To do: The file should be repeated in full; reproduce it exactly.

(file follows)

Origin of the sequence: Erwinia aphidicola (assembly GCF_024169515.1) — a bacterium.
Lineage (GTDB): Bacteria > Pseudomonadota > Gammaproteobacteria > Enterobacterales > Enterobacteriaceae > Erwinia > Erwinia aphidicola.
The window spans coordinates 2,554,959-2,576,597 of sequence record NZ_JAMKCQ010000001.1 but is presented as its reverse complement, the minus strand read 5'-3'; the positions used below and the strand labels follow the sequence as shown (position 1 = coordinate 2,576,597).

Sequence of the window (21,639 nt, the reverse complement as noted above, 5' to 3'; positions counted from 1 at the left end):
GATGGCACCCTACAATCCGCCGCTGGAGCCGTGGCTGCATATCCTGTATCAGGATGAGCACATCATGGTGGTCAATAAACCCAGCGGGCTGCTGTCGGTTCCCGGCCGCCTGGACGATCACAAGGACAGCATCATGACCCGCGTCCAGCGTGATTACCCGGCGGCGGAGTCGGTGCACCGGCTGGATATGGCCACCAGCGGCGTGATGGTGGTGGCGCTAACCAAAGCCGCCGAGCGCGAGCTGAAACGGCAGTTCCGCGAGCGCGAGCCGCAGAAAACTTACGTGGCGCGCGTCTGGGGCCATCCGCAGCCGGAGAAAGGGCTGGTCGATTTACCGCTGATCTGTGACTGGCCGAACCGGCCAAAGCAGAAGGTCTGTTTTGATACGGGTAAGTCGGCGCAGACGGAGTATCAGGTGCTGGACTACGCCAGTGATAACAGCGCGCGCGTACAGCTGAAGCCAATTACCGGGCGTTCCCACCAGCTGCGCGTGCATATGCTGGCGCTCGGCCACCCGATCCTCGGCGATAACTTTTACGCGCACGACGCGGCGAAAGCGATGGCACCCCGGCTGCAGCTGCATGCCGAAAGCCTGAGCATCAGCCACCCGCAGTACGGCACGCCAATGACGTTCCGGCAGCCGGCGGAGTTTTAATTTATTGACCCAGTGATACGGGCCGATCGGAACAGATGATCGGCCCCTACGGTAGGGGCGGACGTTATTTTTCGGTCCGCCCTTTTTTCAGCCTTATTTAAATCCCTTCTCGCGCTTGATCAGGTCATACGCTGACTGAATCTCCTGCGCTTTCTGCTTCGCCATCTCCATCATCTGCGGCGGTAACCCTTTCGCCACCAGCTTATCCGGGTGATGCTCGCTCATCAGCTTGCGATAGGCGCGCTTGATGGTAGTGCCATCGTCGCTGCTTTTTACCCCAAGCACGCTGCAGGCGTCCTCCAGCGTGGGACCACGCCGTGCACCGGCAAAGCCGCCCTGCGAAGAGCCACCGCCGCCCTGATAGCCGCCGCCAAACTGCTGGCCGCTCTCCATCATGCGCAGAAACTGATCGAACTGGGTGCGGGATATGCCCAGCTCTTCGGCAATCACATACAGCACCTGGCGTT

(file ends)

Origin of the sequence: Erwinia aphidicola (assembly GCF_024169515.1) — a bacterium.
Lineage (GTDB): Bacteria > Pseudomonadota > Gammaproteobacteria > Enterobacterales > Enterobacteriaceae > Erwinia > Erwinia aphidicola.
The window spans coordinates 2,554,959-2,576,597 of sequence record NZ_JAMKCQ010000001.1 but is presented as its reverse complement, the minus strand read 5'-3'; the positions used below and the strand labels follow the sequence as shown (position 1 = coordinate 2,576,597).

Sequence of the window (21,639 nt, the reverse complement as noted above, 5' to 3'; positions counted from 1 at the left end):
GATGGCACCCTACAATCCGCCGCTGGAGCCGTGGCTGCATATCCTGTATCAGGATGAGCACATCATGGTGGTCAATAAACCCAGCGGGCTGCTGTCGGTTCCCGGCCGCCTGGACGATCACAAGGACAGCATCATGACCCGCGTCCAGCGTGATTACCCGGCGGCGGAGTCGGTGCACCGGCTGGATATGGCCACCAGCGGCGTGATGGTGGTGGCGCTAACCAAAGCCGCCGAGCGCGAGCTGAAACGGCAGTTCCGCGAGCGCGAGCCGCAGAAAACTTACGTGGCGCGCGTCTGGGGCCATCCGCAGCCGGAGAAAGGGCTGGTCGATTTACCGCTGATCTGTGACTGGCCGAACCGGCCAAAGCAGAAGGTCTGTTTTGATACGGGTAAGTCGGCGCAGACGGAGTATCAGGTGCTGGACTACGCCAGTGATAACAGCGCGCGCGTACAGCTGAAGCCAATTACCGGGCGTTCCCACCAGCTGCGCGTGCATATGCTGGCGCTCGGCCACCCGATCCTCGGCGATAACTTTTACGCGCACGACGCGGCGAAAGCGATGGCACCCCGGCTGCAGCTGCATGCCGAAAGCCTGAGCATCAGCCACCCGCAGTACGGCACGCCAATGACGTTCCGGCAGCCGGCGGAGTTTTAATTTATTGACCCAGTGATACGGGCCGATCGGAACAGATGATCGGCCCCTACGGTAGGGGCGGACGTTATTTTTCGGTCCGCCCTTTTTTCAGCCTTATTTAAATCCCTTCTCGCGCTTGATCAGGTCATACGCTGACTGAATCTCCTGCGCTTTCTGCTTCGCCATCTCCATCATCTGCGGCGGTAACCCTTTCGCCACCAGCTTATCCGGGTGATGCTCGCTCATCAGCTTGCGATAGGCGCGCTTGATGGTAGTGCCATCGTCGCTGCTTTTTACCCCAAGCACGCTGCAGGCGTCCTCCAGCGTGGGACCACGCCGTGCACCGGCAAAGCCGCCCTGCGAAGAGCCACCGCCGCCCTGATAGCCGCCGCCAAACTGCTGGCCGCTCTCCATCATGCGCAGAAACTGATCGAACTGGGTGCGGGATATGCCCAGCTCTTCGGCAATCACATACAGCACCTGGCGTT